Original URL path: http://blog.fidmmuseum.org/museum/2012/02/1970s-gunne-sax-dresses.html (2016-02-12)
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  • FIDM Museum Blog: Fred Astaire's dancing shoes
    after Adele retired Fred Astaire moved to Hollywood and began a long career in film and television In 1933 he had a bit part as himself in the Joan Crawford Clark Gable film Dancing Lady That same year he had a larger role in Flying Down to Rio This film featured the first onscreen pairing of Astaire and Ginger Rogers they would be a famous performing duo In this clip from Flying Down to Rio Rogers and Astaire interpret a Latin style dance Their dance begins at about three minutes L88 1 125AB This pair of brown suede tap shoes worn by Fred Astaire date from the 1930s We are still working to determine exactly when and where they were worn Several biographers of Fred Astaire have noted his perfectionist tendencies He reportedly practiced practiced and practiced again to achieve his fluid elegant dance persona These well worn shoes bear witness to this effort Even today Astaire is considered a style icon He is often remembered in elegant formal dress as he wore in the 1935 film Top Hat In his 1959 autobiography Astaire admitted his dislike of formal wear writing At the risk of disillusionment I must admit that I don t like top hats white ties and tails 1 He was fastidious about his wardrobe and had strong ideas about how men should dress In an extensive GQ interview from August 1957 Astaire detailed his style preferences including his taste in tie width shirt cuffs and tailoring Most notable is Astaire s preference for using silk handkerchiefs instead of belts To get the full story on Fred Astaire s personal style read the interview here L88 1 125AB 1 Astaire Fred Steps in Time New York Harper Brothers 1959 8 Posted by FIDM Museum Permalink Comments You can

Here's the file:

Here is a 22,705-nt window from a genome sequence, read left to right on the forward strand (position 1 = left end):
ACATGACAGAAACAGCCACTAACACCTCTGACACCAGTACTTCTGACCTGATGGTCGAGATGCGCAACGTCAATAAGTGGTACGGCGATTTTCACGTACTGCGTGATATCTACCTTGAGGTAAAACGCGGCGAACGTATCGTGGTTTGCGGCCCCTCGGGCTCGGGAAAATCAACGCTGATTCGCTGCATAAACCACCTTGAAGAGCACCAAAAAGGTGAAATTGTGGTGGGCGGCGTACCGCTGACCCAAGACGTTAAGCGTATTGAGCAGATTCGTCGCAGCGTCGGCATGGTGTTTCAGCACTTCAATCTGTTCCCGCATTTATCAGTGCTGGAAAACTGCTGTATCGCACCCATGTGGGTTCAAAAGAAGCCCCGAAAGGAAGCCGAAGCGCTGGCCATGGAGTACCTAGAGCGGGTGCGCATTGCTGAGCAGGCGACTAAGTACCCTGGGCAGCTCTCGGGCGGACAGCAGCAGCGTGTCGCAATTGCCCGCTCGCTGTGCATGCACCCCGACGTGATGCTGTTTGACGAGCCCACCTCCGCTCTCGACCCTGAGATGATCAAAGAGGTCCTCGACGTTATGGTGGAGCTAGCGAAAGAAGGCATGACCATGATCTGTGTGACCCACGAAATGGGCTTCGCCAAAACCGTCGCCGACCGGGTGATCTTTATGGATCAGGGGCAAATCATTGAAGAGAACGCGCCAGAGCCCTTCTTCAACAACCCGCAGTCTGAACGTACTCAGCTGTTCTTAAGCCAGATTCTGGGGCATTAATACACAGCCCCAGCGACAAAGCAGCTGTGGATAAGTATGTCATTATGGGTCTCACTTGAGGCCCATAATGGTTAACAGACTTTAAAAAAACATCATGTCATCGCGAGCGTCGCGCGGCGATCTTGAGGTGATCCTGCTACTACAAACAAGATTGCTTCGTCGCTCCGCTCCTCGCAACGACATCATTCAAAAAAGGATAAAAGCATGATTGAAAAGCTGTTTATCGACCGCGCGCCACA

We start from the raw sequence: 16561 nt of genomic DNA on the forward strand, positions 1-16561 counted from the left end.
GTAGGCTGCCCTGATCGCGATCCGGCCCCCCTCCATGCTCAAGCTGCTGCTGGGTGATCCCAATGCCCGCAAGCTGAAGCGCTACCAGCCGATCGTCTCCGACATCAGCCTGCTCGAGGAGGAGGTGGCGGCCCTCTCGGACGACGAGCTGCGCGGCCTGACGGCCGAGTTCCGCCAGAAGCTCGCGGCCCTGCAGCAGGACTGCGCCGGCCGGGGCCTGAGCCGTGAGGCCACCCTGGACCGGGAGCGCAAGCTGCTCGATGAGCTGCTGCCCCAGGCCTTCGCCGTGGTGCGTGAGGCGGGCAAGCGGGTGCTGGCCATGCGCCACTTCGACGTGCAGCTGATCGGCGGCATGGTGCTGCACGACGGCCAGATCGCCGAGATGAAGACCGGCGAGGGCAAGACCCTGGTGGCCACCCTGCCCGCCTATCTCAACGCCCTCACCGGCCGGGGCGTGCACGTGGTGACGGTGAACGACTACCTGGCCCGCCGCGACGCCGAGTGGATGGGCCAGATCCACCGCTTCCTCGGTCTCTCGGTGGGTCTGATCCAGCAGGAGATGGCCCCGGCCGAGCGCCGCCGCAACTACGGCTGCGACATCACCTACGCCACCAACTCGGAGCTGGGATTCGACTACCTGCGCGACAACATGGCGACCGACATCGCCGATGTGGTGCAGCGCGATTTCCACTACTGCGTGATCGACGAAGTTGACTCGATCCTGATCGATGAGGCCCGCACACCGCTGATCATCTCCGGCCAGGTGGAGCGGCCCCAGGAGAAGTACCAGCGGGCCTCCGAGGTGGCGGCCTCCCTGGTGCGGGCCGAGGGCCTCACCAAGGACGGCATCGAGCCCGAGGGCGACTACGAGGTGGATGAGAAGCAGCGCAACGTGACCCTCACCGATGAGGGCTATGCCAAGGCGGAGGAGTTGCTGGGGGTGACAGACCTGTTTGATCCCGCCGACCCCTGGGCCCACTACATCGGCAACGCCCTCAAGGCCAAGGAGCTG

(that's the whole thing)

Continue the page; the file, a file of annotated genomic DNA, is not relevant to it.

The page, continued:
Original URL path: http://blog.fidmmuseum.org/museum/2012/04/fred-astaires-dancing-shoes.html (2016-02-12)
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  • FIDM Museum Blog: Embroidered bodice, c. 1905
    by synthetic aniline dyes Compare the color of this two tone purple c 1872 day dress to the soft color of the bodice pictured here Transparency was another important theme and many women s garments from this period feature sheer layers of fabric accented with lace embroidery or other trim This c 1903 raspberry pink day dress by Jacques Doucet features transparent layers and the same sleeve seen on our bodice The leg o mutton sleeve full at the shoulders and tapered to the wrist pictured here was popular but shared the stage with other sleeves Bishop sleeves and puffed sleeves restrained with ties or bows are also seen in garments from this decade This bodice was probably once part of a two piece ensemble Two piece dresses were common with bodice and skirt usually made from matching fabric In an era when strict rules dictated appropriate dress for time of day and specific events the high collar and long sleeves indicate when this bodice would have been worn Ball gowns the most formal level of dress usually featured short sleeves and a revealing neckline Dinner gowns usually featured a high neckline and elbow length sleeves Day dresses were the most conservative with high collars and wrist length sleeves Because of its high collar and long sleeves we can make an educated guess that this bodice was once part of a two piece day ensemble Though its highly unlikely we ll ever find the matching skirt we do know where this bodice was made A green and ivory label inside the bodice reads Mmes Aubrejeac F Bonnesseur 113 Rue Réaumur PARIS Early 20th century Paris was home to the most famous garment makers in the world American women who could afford the journey travelled to Paris one or two times

    Original URL path: http://blog.fidmmuseum.org/museum/2012/05/embroidered-bodice-c-1905.html (2016-02-12)
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  • FIDM Museum Blog: Video from the Costume Colloquium III